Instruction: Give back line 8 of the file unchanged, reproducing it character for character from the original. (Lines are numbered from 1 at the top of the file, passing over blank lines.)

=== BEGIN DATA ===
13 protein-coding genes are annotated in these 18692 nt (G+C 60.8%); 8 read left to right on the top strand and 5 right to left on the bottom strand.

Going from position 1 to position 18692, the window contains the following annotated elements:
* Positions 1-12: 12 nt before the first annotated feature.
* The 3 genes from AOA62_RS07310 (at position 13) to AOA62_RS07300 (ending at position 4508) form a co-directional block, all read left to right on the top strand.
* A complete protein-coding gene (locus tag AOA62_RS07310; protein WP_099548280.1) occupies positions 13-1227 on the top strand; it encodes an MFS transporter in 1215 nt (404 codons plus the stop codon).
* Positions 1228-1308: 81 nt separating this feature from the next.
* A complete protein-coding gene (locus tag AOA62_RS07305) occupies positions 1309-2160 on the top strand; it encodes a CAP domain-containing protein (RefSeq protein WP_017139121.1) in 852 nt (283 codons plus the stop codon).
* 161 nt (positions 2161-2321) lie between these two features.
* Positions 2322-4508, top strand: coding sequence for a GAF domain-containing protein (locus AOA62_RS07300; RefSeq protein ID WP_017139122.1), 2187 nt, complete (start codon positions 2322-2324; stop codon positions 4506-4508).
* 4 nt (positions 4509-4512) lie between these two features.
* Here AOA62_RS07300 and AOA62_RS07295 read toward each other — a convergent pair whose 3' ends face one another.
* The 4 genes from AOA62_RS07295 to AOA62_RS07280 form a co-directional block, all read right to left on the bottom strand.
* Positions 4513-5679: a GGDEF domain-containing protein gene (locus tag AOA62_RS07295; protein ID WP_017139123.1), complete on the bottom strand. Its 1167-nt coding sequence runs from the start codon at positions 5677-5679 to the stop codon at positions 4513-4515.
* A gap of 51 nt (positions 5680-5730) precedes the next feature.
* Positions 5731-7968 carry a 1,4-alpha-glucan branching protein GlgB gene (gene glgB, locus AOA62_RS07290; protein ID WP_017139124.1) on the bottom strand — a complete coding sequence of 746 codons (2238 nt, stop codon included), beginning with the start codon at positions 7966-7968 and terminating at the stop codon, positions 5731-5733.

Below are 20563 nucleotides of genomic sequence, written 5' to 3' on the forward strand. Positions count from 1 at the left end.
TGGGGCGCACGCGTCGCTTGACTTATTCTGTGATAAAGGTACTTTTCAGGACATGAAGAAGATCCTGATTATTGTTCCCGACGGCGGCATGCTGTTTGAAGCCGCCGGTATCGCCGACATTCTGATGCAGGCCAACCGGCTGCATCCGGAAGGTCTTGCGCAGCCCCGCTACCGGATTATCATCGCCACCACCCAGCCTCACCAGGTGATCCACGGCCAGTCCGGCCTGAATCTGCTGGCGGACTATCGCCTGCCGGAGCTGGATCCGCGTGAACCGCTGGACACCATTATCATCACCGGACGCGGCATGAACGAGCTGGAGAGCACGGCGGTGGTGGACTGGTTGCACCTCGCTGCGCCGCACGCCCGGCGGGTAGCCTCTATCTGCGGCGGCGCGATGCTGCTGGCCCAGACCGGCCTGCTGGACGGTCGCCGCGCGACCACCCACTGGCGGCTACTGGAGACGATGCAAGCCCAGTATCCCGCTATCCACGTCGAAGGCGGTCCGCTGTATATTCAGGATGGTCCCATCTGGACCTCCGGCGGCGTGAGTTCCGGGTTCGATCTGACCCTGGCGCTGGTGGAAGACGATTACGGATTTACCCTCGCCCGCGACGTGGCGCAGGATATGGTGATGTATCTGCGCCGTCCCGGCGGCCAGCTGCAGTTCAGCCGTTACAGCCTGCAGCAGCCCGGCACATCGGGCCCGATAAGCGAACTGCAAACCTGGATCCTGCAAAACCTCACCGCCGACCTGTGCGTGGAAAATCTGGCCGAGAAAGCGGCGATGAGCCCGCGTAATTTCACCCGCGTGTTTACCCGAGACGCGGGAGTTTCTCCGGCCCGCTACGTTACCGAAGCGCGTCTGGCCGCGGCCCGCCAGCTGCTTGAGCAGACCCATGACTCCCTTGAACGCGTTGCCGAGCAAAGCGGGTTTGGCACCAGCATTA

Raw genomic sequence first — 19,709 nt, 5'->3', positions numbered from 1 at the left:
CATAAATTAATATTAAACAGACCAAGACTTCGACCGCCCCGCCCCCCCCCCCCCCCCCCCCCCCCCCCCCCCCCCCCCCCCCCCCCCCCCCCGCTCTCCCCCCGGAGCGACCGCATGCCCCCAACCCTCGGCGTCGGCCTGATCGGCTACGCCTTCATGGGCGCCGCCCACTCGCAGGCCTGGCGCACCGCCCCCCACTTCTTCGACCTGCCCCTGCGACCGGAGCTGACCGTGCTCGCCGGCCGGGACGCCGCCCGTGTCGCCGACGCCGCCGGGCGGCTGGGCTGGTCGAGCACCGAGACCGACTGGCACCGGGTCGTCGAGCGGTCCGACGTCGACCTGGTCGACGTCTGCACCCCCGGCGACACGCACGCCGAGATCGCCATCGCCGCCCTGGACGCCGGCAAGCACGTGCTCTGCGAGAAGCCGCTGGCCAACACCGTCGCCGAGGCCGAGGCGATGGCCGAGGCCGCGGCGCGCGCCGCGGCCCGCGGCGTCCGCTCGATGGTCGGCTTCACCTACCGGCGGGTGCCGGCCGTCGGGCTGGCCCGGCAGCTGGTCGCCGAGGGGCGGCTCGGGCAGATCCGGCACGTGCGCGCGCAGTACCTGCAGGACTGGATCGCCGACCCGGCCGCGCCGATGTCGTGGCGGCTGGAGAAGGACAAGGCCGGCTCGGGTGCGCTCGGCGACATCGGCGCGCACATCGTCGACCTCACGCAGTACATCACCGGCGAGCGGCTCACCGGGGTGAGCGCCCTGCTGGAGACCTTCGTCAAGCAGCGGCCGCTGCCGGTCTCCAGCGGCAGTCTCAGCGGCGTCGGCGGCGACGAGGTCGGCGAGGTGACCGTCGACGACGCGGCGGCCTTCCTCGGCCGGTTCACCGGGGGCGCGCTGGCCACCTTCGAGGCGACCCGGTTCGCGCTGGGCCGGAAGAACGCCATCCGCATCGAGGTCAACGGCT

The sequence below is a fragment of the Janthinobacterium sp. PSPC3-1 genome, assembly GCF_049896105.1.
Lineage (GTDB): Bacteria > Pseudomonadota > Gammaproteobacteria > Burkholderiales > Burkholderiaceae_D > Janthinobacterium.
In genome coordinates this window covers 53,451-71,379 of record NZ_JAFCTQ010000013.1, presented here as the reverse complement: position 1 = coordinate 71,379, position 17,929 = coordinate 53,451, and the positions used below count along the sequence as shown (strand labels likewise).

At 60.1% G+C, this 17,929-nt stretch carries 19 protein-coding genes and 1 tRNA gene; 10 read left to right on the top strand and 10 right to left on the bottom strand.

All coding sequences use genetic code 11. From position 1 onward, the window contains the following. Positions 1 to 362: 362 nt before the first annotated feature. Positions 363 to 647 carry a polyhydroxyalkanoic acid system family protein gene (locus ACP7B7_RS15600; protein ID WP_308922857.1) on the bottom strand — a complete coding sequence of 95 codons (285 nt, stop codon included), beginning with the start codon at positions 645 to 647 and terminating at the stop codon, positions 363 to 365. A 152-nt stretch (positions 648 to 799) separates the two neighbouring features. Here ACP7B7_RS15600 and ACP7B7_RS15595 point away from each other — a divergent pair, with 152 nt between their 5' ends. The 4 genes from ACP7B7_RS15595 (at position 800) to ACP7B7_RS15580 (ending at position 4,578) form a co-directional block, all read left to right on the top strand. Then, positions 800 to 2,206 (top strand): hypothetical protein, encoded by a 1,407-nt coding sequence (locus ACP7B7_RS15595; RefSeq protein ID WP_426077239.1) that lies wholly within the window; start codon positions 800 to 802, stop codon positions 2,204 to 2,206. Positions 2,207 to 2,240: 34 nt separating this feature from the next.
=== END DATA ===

* 161 nt (positions 2161-2321) lie between these two features.